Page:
El Shaddai: Ascension Of The Metatron Review - Screenshot 1 of 5

A confident and creatively crafted action adventure, El Shaddai: Ascension Of The Metatron boasts one of the most striking and varied visual styles we've ever encountered. Its gameplay never quite reaches the dizzying heights of its artistic endeavour, but does a good enough job of contextualising the game's bizarre and intriguing journey.

El Shaddai is one of the best looking games we've played all year. It's key to get that point out of the way from the beginning, because it really is the game's most attractive proposition. From the outset you're thrust into beautifully realised worlds, packed with throbbing colours and thick, swirling brush strokes. It never stands still, pushing you between picturesque water colour labyrinths and eye-catching carnival skylines before you've had time to tire of what's come before. The game is an artistic and visual triumph in every regard.

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El Shaddai's based (loosely) on The Book Of Enoch, a classical religious text that's largely shunned from the 'true' Biblical canon. The narrative development is a bit hokey, opting for cryptic storytelling devices as opposed to being upfront. The gist is that protagonist Enoch has spent time in Heaven while God cleansed the Earth in a great flood. Unfortunately a number of Angels have fallen to Earth and are threatening to mess things up again. In order to prevent another great flood, God sends Enoch down to Earth to tidy up and send the fallen Angels back to Heaven for judgement.

Even though the plot isn't always brilliantly handled, it's a cool premise and it lends itself perfectly to the structure of a video game. Joining Enoch is Lucifel, a sharp-suited Angel who acts as your guide — and save point — throughout much of the game. Oh, he has a mobile phone too, which he uses to relay your progress back to God. El Shaddai is a game not afraid to show its personality, a point which can be emphasised by a beautiful scene in which Lucifel explains the "brilliance" of the umbrella to Enoch as rain lashes down on the duo.

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The majority of the game has you navigating a tower built by the fallen Angels, with each level representing a different Angel. This gives the game its structure, and also its designers the opportunity to go mad. See, each stage has a unique visual style designed to represent the personality and characteristics of its owner, and so the game never stands still, constantly switching up its art direction and challenging with new ideas.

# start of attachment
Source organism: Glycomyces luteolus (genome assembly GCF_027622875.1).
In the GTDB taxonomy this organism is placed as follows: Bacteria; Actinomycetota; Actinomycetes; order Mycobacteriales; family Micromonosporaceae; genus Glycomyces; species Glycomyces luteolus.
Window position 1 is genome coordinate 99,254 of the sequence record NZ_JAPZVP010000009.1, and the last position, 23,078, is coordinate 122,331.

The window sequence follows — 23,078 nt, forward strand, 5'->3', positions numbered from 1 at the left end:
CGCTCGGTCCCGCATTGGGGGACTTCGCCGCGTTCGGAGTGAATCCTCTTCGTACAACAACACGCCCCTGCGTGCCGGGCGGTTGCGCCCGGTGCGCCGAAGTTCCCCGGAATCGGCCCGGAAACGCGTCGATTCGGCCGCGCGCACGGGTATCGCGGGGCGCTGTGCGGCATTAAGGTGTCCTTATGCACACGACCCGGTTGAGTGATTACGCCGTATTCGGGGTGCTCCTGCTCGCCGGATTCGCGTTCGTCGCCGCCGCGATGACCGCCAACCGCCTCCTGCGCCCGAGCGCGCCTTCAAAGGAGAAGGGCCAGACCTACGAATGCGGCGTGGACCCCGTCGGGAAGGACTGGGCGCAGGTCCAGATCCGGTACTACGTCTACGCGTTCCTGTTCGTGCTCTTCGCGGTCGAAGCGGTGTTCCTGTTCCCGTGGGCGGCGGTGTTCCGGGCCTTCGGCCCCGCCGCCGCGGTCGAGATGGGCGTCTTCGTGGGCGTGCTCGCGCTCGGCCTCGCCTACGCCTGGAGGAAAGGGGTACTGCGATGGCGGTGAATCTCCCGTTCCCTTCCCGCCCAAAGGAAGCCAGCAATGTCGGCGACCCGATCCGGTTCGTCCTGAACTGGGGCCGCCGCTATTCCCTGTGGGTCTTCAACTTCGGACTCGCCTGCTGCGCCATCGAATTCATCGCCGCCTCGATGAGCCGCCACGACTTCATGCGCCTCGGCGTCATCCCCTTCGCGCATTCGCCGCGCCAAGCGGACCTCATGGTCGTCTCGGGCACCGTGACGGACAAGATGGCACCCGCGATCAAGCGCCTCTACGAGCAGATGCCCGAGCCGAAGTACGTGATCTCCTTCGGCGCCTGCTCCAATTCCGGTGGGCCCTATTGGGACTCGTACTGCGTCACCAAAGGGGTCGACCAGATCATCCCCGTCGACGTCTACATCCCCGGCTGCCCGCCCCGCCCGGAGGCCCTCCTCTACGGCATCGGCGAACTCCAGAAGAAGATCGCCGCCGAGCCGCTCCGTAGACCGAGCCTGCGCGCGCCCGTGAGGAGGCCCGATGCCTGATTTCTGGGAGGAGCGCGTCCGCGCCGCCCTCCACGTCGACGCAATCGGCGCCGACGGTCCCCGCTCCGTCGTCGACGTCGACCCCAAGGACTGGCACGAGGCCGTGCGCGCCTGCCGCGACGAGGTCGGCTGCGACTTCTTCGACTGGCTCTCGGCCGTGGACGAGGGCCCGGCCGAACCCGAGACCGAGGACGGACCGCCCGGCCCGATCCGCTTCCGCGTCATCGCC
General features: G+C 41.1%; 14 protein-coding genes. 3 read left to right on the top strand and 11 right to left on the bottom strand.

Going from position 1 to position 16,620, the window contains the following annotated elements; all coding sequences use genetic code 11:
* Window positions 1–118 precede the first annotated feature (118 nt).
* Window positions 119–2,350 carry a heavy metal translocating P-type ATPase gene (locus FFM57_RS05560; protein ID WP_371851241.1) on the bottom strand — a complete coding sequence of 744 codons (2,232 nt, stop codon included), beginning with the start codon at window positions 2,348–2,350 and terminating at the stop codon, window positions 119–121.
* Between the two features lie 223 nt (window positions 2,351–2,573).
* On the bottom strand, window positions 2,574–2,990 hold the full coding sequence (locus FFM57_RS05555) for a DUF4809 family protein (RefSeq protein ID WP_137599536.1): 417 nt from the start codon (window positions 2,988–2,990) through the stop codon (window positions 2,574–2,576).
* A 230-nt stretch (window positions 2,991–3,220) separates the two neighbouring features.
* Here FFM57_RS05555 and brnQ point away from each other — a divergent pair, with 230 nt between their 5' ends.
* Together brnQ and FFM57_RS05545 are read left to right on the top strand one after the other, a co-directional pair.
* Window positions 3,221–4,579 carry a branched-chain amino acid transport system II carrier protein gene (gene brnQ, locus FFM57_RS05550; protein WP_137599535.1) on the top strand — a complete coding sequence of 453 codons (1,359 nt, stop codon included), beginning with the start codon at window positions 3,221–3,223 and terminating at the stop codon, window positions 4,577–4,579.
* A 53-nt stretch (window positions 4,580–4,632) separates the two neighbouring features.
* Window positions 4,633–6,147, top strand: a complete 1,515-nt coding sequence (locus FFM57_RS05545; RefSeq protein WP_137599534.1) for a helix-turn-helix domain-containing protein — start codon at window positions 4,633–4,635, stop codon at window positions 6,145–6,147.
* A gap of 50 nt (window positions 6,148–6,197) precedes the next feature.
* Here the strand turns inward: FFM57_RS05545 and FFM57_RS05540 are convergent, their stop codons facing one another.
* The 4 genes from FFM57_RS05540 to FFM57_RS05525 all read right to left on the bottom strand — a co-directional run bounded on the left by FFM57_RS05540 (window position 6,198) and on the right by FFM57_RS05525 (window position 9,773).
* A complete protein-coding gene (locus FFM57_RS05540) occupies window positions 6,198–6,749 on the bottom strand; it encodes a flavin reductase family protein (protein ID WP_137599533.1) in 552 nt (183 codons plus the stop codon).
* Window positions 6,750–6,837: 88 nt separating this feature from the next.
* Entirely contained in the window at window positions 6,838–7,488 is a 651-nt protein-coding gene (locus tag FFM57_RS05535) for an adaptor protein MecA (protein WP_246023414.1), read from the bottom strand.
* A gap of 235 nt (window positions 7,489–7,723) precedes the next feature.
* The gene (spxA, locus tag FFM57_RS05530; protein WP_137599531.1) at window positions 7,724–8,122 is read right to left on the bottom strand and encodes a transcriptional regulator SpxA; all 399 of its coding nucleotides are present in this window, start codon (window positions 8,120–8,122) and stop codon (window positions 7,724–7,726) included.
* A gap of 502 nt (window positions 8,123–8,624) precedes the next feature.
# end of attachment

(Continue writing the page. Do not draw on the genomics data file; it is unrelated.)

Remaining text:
While El Shaddai includes platforming components, the bulk of the game revolves around simple combat arenas in which you must purify a range of different foes. These antagonists come in a variety of looks and styles, from long-limbed blobs through to sharp-edged robots. And pigs.

The combat manifests itself around three commands: jump, block, attack. Though it presents itself as a button-basher, El Shaddai actually demands much more considerate use of the buttons. Like Bayonetta the game relies on timing, so it's the subtle pauses in your commands that will allow you to break enemy guards and really do some damage.

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The game also cleverly introduces three different weapons: the Arch, the Gale, and the Veil. These are fancy names for three very common archetypes — the all-round weapon, the ranged weapon, and the powerful but slow weapon — but it's the way the weapons are implemented that is smart. Unlike in other brawlers you can only carry one weapon at a time, and you need to steal them from foes as you go. This opens up a number of interesting combat encounters, requiring you to think out your order of attack in order to ensure you have the right weapons at the right times.

The game has a rock-paper-scissors type backbone, with each weapon working differently against other weapons. Picking the right 'route' through foes is where much of El Shaddai's challenge lies, and that's where the beauty of the combat itself lies. Boss battles are decent too, though many of the conflicts with the fallen Angels are bizarre in that they can't be won. Which is never cool.

The game deserves credit for introducing a combat system that's deviously simplistic on the surface, while devilishly challenging underneath. The single attack button combat mechanic is a brave but brilliant one, and it's a system that grows in confidence as the campaign progresses.

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It's not really the combat nor the visuals that make El Shaddai such a treat though. It's the game's ability to keep you on the tip of your toes and guide you through landscapes that you may never have experienced before that's the true underlying strength. El Shaddai meanders through such unexpected twists and turns that it's hard not to fall in love with the experience. It's completely matter-of-fact in its madness too — there's an authenticity to the experience that's quirky and contrary. The game feels like it's saying "So what?" each and every time it does something outlandish and nonsensical.


El Shaddai is imaginative and fearless from beginning to end. Its core elements aren't always as engrossing as its visual design, but the gameplay often feels like a window into the game's artistic endeavour, and for that it's unmissable. With a concise campaign, compelling content and an abundance for the unexpected, El Shaddai comes heavily recommended.